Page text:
Apple Inc. unveiled the new iPhone on Wednesday and said it was losing the 30-pin connector that has been the standard on the smartphone since the original iPhone was introduced five years ago. It's adopting a new eight-pin connector called Lightning, saying a smaller connector is necessary to keep making thinner devices.
But the move is upsetting longtime Apple fans, who say Lightning is just adding to the cost of an already expensive smartphone.
"I have an iPhone 4 and I've bought a lot of these connectors and cables and things like that, and the idea of having to go out and buy them all again doesn't exactly appeal to me," said Chris Lee, 45, a Web developer from Lake Arrowhead, Calif. "It doesn't seem necessary."
Nikhil Kumar, vice president of technology delivery at a software company in Austin, Texas, said he was "definitely annoyed and disappointed" with the connector change.
"It's got people like me wondering if I'm going to upgrade," the 40-year-old said. Apple has "figured out how to help their partner ecosystem make a ton of money, which is great for them, but not great for the consumer."
Businesses, too, such as hotel owners who bought iPhone-compatible docking radios for guest rooms, are also grappling with whether to keep the soon-to-be outdated devices or buy new ones.
On the flip side, the Lightning connector is a boon to accessories makers, who are hoping to cash in with new products to fit the smaller dock, such as car chargers and speakers.
The accessories market for gadgets is huge and growing fast. Aftermarket accessories for mobile handsets are estimated to total $36 billion in worldwide sales this year, said Michael Morgan, senior analyst for mobile devices at ABI Research. Of that, as much as $7 billion will be spent on accessories for the iPhone.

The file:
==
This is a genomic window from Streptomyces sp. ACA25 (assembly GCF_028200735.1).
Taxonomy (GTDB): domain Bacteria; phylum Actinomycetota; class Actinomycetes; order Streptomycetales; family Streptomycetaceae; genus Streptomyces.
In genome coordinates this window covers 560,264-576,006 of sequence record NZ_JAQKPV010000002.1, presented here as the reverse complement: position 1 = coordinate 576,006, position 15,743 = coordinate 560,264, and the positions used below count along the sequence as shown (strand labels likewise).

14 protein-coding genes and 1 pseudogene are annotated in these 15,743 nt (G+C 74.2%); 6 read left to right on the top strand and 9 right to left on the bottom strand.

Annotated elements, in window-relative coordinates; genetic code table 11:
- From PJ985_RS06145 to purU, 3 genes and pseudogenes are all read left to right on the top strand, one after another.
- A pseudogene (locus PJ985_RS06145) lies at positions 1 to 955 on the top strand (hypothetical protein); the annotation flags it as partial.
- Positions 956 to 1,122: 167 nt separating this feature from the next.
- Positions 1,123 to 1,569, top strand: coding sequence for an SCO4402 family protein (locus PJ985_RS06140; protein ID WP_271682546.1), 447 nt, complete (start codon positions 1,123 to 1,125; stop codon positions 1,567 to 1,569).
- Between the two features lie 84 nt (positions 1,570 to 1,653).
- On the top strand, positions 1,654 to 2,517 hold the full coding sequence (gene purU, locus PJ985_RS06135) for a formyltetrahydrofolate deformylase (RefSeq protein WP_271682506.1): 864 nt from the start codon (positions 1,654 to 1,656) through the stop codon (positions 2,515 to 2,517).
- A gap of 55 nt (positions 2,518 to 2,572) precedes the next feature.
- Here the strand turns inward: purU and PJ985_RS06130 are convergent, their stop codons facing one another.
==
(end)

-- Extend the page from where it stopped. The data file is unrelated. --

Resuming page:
Dave Gatto, chief executive of Apple accessory maker Incase, said the smaller connector is the "kind of change that always seems to create opportunity."
Mark Sabbagh, co-founder of iPhone accessory maker Good Call, noted that 30-pin accessories currently on store shelves won't go obsolete. All five previous generations of the iPhone use the larger dock connector, and millions of consumers are still using the iPhone 4 and 4S.
"This is only going to be better for us at the end of the day," Sabbagh said.
Despite consumer grumbling, the new connector isn't expected to affect sales of the iPhone 5.
"I imagine people will buy it despite the modest headache you'll get out of it," said Amit Daryanani, an equity analyst at RBC Capital Markets. Daryanani, who attended the iPhone 5 launch in San Francisco, said hype for the latest iPhone iteration was unprecedented.
The iPhone 5 will be released Sept. 21, and analysts have estimated the Cupertino, Calif., company could sell as many as 10 million in the first 10 days.
Apple shares Thursday reached an all-time high of $685.50 before closing at $682.98, up $13.19, or 2 percent.
After announcing Lightning, Apple said it would sell dock converters starting at $29, which consumers can use to connect their iPhone 5s to accessories with old docks. But some accessories won't be compatible with the adapter. And many current iPhone owners complained that the company should give out converters for free instead of reaping big sales from consumers forced to buy them.
Analysts pointed out that other makers of handsets have updated their connectors more frequently than Apple, with much less controversy. They added that Apple was probably overdue for a connector upgrade anyway, and noted that Lightning could be attached face-down or face-up, an improvement over the previous connector.
"Apple has used the same connector for several years, and this is just an upgrade process: It's a little sleeker, and probably a little more reliable," said James Ragan, an analyst at Crowell Weedon & Co. "Although it'll generate some revenue, I don't think that's Apple's motivation; I think they believe they have a better adapter, so they want to make that transition."
As for Apple's unhappy consumers?
"In the big picture, it's minor," Ragan said. "They'll get over it."
©2012 Los Angeles Times
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